Journey to Neighbor
By Dave Quintana
Journey into the
It’s a journey spent following other people and also a journey, I believe,
following Christ into the darkest places. I so vividly recall Jodean leading
me under the bridge alongside a trash-filled, polluted trickle to where
“the bridge people” live. The “houses” (well, little rooms with cardboard
and sheet-metal “walls”) get smaller and smaller, darker and darker, and
smellier/hotter and smellier/hotter as we continue the tour to their endpoint.
This is their life. This is all they have. Life on the streets, and a “home”
under the bridge. I can’t help but ponder, “Does anyone even realize they
are here? Does anyone even care?”
He Cares House for street boys in Manila
Luigi was one of my housemates for a week in a household for streetboys. When we asked him what his favourite kind of food was his response was an obvious one to him, but a shocking one to me, “Food that’s not rotten.” Fair enough – I suppose if there are two different kinds of food, rotten and not rotten, my favorite food would be the not rotten kind.
Mia, or “Princesa” as I called her because of her beautiful smile, was bed-ridden for life (which will be short) in a Missionaries of Charity hospital. Engaging in eye contact with her seemed to make “soul contact” in a heart-breaking way.
Outside on the street there was the no-armed beggar, tapping relentlessly on the window for money. He was just one of countless, nameless faces in desperate need of help. Should I walk by them without looking? Should I give them a peso? Should I give them 20 pesos? Should I give them all the money I have?
Anawim is a home for abandoned elderly started by a friend with “an open mind and a broken heart” and cares for 60 or so lolos (old men) and lolas (old women) who have no one to care for them. Gilbert who arrived the same day I did at the He Cares House was in a care accident when he was 24 and has been in a wheelchair ever since. How can he smile and laugh so? He was a music major and somehow still has a song in his heart.
Payatas is a squatter area where thousands of families make their living scavenging the dump, scouring the rubbish in search of something worth selling or something worth eating. How am I to respond to this?
And of course there are the kids on every major corner, every day and every night. They do whatever they can and whatever they have to just to earn a few pesos. They are survivors. They are fighters. Do they have much hope? Jodean from He Cares Foundation thinks they do.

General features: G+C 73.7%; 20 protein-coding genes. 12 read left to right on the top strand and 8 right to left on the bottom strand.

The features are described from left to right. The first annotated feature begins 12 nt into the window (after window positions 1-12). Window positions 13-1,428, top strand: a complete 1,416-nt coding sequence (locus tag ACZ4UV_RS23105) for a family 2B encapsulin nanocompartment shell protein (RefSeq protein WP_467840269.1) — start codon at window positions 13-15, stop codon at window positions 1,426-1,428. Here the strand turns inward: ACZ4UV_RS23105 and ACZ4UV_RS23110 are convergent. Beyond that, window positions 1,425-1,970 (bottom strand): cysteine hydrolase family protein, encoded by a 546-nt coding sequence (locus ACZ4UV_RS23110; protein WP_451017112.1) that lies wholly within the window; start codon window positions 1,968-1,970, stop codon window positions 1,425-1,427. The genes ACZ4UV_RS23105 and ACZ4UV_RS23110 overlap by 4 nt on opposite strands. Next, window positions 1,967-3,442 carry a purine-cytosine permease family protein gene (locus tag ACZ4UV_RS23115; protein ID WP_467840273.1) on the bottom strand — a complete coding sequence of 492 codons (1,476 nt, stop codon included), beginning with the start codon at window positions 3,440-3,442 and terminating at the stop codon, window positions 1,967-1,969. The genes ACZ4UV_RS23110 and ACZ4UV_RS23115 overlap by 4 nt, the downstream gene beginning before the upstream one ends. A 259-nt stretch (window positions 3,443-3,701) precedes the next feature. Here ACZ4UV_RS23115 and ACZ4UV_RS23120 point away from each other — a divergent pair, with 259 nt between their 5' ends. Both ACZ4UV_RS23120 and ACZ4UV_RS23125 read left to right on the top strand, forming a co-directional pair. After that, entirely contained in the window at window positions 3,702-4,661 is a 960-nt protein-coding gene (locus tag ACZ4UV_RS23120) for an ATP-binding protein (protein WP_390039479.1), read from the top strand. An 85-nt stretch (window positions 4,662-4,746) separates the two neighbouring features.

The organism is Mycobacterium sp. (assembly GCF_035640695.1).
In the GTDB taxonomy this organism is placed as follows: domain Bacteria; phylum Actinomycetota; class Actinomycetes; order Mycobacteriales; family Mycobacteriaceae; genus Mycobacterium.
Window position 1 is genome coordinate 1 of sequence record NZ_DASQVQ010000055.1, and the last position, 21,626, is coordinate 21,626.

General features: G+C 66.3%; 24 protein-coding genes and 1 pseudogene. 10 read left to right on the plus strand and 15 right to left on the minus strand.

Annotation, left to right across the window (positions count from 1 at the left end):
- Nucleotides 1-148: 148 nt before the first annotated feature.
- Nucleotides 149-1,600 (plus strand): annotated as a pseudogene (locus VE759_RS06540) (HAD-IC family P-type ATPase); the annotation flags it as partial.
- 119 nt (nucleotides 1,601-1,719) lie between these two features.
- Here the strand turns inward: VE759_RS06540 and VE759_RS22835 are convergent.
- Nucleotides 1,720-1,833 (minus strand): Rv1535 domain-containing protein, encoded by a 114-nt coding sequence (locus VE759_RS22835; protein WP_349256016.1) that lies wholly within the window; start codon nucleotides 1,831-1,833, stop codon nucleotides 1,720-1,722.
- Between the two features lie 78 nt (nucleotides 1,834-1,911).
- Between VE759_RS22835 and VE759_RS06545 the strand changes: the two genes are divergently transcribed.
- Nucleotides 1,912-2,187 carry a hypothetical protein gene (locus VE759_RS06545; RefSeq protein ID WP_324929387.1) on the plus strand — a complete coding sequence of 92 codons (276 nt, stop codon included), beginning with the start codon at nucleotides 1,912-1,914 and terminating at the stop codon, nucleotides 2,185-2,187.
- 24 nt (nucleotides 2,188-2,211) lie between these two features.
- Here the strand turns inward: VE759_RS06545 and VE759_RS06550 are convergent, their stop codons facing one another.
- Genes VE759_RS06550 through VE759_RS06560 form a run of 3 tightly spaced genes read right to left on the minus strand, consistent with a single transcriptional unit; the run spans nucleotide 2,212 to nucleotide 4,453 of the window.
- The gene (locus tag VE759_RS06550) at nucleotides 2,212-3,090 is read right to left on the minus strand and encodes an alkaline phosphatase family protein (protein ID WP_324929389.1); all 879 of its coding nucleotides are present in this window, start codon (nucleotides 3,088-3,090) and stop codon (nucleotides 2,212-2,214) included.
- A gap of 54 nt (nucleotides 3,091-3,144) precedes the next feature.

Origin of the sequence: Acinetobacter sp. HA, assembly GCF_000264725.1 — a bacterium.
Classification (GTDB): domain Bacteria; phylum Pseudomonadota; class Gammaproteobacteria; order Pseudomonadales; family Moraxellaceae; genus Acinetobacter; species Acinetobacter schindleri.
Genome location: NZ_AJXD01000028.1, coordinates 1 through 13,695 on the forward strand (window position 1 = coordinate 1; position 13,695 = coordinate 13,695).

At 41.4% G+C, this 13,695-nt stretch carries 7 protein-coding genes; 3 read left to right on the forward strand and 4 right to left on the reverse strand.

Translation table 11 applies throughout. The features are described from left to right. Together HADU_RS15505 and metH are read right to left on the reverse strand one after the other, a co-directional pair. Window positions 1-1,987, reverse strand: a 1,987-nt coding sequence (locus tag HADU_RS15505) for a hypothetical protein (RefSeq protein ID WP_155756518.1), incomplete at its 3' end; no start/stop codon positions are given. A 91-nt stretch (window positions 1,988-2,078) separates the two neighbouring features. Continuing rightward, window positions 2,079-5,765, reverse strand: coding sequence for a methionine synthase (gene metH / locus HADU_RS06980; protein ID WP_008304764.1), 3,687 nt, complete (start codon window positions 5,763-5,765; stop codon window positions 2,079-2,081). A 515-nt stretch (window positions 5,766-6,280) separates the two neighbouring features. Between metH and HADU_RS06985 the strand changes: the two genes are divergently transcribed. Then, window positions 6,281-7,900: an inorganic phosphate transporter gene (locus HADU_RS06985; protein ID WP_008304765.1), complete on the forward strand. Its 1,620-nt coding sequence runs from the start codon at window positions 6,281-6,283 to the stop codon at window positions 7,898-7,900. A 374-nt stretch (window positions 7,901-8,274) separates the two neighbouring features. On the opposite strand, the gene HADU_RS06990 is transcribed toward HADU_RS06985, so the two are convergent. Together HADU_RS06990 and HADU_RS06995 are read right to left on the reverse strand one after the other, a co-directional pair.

The great “cloud
And these words of an unknown witness always cut me to the heart, “forgive us Lord for looking at the world with dry eyes.”
along the way?
It is clearer to me now that those of us who have much are just stewards of this resource. As someone once said, “It’s not that we don’t have enough, but that we don’t effectively get it into the hands of the right people.”
I’m also seeing more clearly that:
• old people mainly need someone to listen to them and share in their storyAnd in all of this I sense a personal invitation from the Lord to press further up and further in. It could be said that as a man who’s dedicated his life to serving the Lord full time and is living “single for the Lord” in an ecumenical missionary brotherhood I've given up much. But I sense the journey is just beginning. The Lord is inviting me to join him in the “wilderness of compassion” and to seek out the lost.
Street kids in Quezon City, Manila
Might there not be ways that I could share more of what I have with others? What would my life be like if I lived on ten percent less? (Is this an inspiring or terrifying thought?) Could I engage in some “unplugging experiments” from the materialistic, noise-filled existence that is modern life? Might I for a time apply a “luxury tax” on myself – whenever I buy something for myself I buy something for someone in need? Are there possibilities for “creative collaboration” where I and others who “have” can come alongside those who “have not”?
Doing some reading and reflection both personally and in a study group has been an important part of my journey. Among other fine books I’d highly recommend:
• Simplicity, Love and Justice (BESOM)Speaking of Richard Foster, here are some challenging suggestions (“reachable handles”) from him on how to benefit more from simplicity:
• buy things for their usefulness not their statusAnd here are his guidelines for giving:
• give proportionately, beginning with a titheBon voyage!
“Less for self, more for others, enough for all.” What a great motto Gawat Kalinga has – an organization in the Philippines that helps the poor with housing, education, health, and employment. I haven’t arrived there for sure, but I am at last commencing the journey. I know I can’t do much, but I can do something, so I close with this poem:
I am only one, but I am one.A young man named Erik Weihenmayer reached the summit of Everest on 25 May, 1999. Quite an accomplishment – especially since he is blind. Some time later while speaking of his daughter’s birth he said, “there are summits everywhere, you just have to know where to look.” I agree.
I often feel like a blind climber in search of the summit. Often for us followers of Christ the summit is a dark and lowly and difficult place.
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